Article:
A ‘hotter than normal’ summer will drive outbreaks of torrential downpours and thunderstorms, government forecasters have warned.
Unusually warm temperatures between now and August threaten ‘likely heatwave impacts’, according to the Met Office’s latest three-month outlook.
A Met Office spokesman said: “Even with a slight reduction in the chance of a wet period, spells of wetter weather are likely to [bring] heavy showers or thunderstorms at times.
“There is an increase in the likelihood of warmer-than-average conditions
“Whilst this doesn’t necessarily mean heatwaves will occur, it does increase the likelihood of heatwaves compared to normal.”
The latest report adds thunderstorms to heatwave warnings initially made in the Met Office’s summer outlook issued last month.
The three-month document warns of only a five-percent chance of cooler weather, but a 40-per cent chance of extreme heat–double that of normal years.
Government scientists predict a 15-percent chance of a dry summer, with a 10-per cent chance it will be wet.
The monsoon forecast comes as Britain braces for an eruption of thunderstorms to mark the end of the Platinum Jubilee holiday.
The Met Office has issued a six-hour thunderstorm warning across much of southern and central England.
It warns torrential downpours will bring torrents of gushing floodwater to the region while thunder, lightning and hail threaten power cuts and mayhem on the roads.
Up to an inch of rain could fall in a matter of hours with two inches possible by the end of today.
Thunderstorms will clatter across the country until around 6pm as a plume of violent storms ploughs in from France.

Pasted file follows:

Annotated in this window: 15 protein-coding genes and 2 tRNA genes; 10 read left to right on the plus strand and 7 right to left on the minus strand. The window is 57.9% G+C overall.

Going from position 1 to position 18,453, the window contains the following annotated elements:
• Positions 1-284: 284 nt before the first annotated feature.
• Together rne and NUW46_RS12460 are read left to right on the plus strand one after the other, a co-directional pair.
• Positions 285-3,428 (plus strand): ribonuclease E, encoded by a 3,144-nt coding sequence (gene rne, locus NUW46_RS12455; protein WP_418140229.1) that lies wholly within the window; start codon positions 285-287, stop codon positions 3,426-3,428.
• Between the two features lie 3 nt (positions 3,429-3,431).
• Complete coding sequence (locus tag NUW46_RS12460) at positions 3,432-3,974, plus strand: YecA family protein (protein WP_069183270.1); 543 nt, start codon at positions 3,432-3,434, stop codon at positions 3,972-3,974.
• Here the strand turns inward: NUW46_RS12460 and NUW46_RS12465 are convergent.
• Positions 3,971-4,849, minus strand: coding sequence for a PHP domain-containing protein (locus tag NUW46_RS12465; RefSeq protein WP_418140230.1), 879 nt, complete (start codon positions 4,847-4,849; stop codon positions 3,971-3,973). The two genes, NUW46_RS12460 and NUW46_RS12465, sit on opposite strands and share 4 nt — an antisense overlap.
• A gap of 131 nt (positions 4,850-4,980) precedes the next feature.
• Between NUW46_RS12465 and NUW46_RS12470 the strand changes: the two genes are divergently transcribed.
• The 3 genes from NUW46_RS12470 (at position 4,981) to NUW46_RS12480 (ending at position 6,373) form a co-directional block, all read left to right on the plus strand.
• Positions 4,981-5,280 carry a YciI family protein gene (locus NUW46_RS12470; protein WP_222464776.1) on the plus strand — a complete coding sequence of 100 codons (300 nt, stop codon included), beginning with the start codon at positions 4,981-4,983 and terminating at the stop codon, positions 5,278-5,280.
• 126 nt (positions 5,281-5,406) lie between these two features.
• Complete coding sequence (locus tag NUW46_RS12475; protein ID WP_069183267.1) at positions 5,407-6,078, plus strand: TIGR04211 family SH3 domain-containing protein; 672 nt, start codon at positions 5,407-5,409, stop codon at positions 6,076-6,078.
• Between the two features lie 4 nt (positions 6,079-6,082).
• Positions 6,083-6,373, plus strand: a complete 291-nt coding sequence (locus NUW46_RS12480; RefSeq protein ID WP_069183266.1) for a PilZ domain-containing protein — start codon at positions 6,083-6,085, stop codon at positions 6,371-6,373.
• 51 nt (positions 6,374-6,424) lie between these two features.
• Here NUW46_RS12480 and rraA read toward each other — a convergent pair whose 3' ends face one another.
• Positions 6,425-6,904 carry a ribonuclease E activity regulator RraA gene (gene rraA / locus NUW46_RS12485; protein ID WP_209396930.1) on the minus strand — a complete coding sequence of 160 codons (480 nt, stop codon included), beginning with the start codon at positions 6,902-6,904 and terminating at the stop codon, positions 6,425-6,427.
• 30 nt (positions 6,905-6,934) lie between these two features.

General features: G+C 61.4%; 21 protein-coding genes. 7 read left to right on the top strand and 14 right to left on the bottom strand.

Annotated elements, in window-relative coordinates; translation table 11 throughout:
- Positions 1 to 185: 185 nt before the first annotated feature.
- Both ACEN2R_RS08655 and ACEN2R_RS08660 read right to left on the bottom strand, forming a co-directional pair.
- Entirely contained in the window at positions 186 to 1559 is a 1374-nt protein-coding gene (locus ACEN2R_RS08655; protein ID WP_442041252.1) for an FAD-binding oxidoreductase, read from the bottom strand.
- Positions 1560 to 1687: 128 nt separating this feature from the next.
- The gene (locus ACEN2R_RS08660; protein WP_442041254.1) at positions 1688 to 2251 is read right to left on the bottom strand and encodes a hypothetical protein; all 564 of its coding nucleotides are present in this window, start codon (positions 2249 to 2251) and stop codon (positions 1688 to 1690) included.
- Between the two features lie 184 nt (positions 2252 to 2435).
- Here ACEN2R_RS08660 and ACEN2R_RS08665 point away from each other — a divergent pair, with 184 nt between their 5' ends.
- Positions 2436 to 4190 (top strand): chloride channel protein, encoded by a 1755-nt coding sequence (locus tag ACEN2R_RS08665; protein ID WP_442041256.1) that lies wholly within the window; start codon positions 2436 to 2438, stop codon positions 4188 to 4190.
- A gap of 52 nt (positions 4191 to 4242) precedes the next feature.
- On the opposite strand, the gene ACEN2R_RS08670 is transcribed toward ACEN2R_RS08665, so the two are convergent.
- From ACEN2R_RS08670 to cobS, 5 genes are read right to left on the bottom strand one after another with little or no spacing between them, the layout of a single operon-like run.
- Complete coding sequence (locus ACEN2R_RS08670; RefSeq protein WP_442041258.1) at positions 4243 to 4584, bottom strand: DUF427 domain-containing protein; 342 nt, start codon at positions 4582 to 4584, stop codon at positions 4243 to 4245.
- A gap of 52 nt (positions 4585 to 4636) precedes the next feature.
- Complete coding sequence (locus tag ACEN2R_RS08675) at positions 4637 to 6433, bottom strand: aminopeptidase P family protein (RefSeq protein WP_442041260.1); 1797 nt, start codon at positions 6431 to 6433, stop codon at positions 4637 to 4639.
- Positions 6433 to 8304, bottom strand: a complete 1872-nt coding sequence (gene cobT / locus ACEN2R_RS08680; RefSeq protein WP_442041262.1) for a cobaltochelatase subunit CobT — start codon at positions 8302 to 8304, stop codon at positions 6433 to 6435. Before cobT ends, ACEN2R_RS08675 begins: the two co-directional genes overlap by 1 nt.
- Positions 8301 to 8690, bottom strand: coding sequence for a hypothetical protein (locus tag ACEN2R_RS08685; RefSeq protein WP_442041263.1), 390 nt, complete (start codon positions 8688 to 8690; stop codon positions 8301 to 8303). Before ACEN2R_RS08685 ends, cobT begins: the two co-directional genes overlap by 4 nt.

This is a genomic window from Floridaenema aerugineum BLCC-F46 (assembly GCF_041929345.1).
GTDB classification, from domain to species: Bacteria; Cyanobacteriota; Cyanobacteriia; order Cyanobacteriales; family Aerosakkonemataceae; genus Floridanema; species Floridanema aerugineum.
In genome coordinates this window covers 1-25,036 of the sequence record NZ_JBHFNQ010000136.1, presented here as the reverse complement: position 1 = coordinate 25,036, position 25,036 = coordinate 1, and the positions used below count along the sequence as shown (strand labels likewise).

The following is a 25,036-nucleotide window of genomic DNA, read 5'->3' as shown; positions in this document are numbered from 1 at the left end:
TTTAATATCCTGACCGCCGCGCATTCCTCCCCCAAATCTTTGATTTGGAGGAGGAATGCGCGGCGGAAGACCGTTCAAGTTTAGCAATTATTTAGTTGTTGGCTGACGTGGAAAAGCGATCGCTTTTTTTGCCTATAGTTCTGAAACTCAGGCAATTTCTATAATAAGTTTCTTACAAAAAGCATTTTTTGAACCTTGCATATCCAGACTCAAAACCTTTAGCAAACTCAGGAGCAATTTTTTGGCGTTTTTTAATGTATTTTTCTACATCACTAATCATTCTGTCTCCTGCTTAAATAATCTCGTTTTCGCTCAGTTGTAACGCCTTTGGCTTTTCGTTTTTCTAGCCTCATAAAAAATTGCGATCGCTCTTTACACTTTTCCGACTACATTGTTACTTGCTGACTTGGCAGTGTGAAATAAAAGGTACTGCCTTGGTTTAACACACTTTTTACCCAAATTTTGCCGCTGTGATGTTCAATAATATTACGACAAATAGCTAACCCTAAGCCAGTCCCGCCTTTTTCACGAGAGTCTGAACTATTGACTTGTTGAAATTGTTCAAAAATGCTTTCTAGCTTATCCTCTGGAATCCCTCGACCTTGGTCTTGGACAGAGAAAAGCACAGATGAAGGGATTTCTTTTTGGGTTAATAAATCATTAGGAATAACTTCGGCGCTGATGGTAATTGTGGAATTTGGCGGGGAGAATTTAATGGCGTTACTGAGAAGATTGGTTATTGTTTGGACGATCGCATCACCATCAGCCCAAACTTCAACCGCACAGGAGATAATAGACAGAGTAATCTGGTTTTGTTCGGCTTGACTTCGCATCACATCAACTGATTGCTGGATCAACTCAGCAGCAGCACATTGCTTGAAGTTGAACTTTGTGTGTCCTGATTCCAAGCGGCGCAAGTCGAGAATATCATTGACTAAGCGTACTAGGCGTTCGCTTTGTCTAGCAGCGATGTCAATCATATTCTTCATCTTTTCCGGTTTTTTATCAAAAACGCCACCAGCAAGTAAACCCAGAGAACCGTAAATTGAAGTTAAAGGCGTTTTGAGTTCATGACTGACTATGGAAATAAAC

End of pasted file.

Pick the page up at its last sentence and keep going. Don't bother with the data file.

Swathes of Britain were last night braced for a storm the ‘size of Ireland’ to cross the channel before unleashing a monsoon deluge.
Revellers heading outdoors today are warned to take extra care under dangerous weather conditions.
Jim Dale, meteorologist for British Weather Services and expert on weather impacts and safety, said: “There is the risk for some very big thunderstorms coming in from the Continent through the latter part of the weekend.
“The most danger will be to people in open spaces and waterways, and it would be sensible to rearrange plans for indoors.
“People standing in exposed areas can easily become a conduit for lightning, and it is in situations like this where we have the risk of outdoor events turning dangerous.
“It is a rarity for people to be struck by lightning, but that is not to say it doesn’t happen.”
Britain could be in for weeks of turbulent weather ahead after a brief spell of calm after the weekend, he said.
The frenzied weather will be driven in part by the jet stream which has fractured to send sprawling limbs across Britain.
Mr Dale said: “We are at the mercy of the jet stream and will be for some time to come.
“Our predictions for the next few weeks are for a trend of this unsettled weather to continue.
“The jet stream looks like coming down slightly but following this could be a cavalcade of weather systems.”
Long range forecasters agree the next three months could be blighted by heat-driven thunderstorms.
Exacta Weather forecaster James Madden said: “Throughout summer there is the chance of some persistent storms and thunderstorms.
“These will be driven by spells of hot weather which could last for a cluster of days through the months of the meteorological summer.”